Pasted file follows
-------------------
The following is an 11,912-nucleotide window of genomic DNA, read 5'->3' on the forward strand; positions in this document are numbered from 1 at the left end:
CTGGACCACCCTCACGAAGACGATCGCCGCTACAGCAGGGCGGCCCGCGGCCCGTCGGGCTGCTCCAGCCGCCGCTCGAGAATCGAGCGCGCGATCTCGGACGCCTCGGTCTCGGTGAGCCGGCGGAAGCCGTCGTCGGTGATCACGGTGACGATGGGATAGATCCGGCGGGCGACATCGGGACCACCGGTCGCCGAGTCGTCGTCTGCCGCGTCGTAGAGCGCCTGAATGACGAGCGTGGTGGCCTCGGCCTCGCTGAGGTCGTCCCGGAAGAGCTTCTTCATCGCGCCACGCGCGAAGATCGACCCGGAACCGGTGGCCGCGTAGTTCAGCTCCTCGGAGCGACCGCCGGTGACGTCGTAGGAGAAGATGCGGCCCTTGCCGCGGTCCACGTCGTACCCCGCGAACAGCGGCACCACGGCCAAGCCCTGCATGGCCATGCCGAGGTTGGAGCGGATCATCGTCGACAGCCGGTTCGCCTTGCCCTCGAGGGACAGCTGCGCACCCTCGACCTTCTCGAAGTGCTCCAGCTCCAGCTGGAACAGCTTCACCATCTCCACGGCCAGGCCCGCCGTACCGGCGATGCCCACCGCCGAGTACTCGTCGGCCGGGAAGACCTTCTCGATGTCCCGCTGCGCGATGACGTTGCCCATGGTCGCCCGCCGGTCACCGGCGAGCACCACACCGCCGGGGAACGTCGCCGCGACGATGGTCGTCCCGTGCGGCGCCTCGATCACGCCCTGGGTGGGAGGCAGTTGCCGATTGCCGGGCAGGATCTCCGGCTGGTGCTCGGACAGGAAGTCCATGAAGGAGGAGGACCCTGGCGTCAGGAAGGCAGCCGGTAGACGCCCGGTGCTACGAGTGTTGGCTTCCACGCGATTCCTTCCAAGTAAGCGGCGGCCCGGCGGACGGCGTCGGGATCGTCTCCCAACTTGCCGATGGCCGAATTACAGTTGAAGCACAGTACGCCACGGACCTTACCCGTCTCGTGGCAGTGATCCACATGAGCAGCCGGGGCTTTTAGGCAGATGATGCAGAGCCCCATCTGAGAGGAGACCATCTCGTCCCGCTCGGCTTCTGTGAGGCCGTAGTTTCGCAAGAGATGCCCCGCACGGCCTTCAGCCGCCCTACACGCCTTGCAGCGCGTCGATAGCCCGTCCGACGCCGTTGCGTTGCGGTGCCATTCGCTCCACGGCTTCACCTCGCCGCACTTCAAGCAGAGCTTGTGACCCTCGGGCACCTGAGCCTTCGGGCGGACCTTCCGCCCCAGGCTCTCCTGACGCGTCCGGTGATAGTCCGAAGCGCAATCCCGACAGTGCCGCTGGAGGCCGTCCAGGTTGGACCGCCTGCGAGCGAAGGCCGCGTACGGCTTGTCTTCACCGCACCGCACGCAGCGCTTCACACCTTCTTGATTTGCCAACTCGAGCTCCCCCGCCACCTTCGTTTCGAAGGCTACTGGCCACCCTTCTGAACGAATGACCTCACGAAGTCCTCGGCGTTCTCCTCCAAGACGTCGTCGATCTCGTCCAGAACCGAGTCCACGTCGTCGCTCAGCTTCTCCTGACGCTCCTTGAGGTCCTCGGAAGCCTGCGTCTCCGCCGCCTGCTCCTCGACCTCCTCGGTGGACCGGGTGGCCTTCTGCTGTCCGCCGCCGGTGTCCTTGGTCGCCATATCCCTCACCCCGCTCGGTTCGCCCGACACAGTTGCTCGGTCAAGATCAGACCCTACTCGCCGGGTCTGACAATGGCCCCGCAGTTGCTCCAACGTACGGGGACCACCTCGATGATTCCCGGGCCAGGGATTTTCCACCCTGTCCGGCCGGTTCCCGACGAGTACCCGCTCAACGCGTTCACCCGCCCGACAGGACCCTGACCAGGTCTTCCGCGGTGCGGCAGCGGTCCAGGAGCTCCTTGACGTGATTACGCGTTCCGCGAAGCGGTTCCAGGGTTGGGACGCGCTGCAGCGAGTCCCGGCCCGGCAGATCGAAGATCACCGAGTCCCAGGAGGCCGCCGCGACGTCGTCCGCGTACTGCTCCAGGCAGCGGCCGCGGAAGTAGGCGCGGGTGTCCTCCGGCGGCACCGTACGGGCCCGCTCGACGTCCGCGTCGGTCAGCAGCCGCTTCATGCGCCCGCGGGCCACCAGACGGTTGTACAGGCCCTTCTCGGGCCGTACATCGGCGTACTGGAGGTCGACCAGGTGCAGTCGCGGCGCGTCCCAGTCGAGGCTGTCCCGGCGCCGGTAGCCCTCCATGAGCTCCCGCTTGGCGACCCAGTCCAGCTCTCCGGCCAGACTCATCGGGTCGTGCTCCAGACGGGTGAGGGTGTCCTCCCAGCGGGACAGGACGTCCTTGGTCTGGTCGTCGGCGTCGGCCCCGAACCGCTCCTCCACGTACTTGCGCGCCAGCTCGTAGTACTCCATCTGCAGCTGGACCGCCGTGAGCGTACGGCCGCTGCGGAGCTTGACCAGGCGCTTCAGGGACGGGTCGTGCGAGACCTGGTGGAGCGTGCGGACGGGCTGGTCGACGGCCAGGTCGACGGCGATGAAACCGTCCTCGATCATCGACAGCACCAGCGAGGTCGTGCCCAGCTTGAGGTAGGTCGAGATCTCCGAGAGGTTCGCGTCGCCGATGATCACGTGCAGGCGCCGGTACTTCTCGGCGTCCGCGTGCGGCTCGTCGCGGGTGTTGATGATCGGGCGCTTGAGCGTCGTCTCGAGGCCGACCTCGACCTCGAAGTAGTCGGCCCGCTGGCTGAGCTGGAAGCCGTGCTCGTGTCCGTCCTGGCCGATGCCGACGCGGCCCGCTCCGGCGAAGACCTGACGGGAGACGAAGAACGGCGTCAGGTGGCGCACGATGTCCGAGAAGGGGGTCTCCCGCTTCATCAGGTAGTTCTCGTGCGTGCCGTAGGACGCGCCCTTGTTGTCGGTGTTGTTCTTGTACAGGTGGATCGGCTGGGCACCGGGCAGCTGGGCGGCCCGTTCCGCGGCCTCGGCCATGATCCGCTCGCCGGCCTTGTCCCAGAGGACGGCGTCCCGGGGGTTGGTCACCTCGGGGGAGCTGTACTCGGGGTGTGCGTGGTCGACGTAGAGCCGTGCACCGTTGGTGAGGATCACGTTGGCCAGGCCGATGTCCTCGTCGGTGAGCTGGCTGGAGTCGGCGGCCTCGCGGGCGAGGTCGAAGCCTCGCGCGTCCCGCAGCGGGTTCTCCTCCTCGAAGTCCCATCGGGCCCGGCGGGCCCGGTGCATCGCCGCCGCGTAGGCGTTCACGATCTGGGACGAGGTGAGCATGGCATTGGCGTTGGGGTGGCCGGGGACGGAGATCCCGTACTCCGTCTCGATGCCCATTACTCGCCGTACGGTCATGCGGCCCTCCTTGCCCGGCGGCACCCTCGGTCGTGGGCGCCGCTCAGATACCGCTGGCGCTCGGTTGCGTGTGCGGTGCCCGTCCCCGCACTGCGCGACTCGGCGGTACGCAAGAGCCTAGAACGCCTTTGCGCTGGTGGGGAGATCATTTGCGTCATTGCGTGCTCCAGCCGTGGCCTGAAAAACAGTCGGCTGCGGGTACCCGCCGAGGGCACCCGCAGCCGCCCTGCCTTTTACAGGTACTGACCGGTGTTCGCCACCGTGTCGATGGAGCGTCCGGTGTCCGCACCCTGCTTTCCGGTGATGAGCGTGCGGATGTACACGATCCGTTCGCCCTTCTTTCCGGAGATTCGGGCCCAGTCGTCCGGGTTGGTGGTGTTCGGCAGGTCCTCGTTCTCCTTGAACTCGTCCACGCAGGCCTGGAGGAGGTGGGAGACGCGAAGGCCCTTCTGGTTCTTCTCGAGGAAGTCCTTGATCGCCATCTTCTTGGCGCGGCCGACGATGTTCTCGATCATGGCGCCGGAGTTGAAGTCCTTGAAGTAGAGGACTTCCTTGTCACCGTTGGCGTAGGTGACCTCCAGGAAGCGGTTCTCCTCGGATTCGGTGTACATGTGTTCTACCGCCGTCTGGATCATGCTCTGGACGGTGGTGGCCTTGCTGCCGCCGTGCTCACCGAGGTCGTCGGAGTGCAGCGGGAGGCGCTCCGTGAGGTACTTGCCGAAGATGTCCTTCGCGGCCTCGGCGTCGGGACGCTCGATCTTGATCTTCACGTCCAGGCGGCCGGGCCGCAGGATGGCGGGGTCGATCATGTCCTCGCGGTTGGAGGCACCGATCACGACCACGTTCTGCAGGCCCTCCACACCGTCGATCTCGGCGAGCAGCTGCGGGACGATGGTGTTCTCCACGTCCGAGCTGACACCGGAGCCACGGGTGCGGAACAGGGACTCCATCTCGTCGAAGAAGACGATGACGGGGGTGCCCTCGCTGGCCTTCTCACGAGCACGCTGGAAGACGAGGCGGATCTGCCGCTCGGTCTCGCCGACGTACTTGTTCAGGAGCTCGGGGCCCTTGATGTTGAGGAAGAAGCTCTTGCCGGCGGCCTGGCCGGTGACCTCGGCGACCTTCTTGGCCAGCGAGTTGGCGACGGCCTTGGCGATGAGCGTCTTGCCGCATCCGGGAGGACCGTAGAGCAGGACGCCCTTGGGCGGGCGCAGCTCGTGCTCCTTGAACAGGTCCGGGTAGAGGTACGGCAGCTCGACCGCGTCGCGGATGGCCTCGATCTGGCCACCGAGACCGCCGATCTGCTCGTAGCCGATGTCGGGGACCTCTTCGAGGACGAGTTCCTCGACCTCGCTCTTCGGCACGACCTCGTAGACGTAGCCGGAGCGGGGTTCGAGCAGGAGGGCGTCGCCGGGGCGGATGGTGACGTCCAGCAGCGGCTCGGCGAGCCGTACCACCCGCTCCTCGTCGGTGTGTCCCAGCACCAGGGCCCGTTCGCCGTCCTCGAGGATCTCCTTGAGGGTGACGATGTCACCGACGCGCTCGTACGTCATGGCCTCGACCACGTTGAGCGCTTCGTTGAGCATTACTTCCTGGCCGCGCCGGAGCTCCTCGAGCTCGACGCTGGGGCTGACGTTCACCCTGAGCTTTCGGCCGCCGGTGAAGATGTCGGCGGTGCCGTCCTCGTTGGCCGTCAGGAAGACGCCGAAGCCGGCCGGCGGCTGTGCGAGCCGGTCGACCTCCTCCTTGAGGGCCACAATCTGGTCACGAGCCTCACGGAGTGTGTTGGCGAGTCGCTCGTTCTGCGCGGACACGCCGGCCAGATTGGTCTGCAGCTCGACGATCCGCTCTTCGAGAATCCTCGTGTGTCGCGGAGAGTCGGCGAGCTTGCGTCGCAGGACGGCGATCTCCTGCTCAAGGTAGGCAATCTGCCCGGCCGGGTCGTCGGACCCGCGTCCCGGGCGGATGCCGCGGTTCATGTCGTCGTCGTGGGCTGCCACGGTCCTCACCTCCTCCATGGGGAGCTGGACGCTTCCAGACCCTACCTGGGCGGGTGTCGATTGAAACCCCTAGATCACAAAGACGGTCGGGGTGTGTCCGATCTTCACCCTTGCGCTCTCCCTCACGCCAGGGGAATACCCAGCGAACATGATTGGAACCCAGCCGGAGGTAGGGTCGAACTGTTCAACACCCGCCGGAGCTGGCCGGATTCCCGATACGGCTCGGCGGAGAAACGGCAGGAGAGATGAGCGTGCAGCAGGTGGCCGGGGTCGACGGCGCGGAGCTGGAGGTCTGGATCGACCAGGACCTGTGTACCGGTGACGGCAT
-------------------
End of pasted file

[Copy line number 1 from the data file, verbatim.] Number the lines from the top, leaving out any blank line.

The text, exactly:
The following is an 11,912-nucleotide window of genomic DNA, read 5'->3' on the forward strand; positions in this document are numbered from 1 at the left end: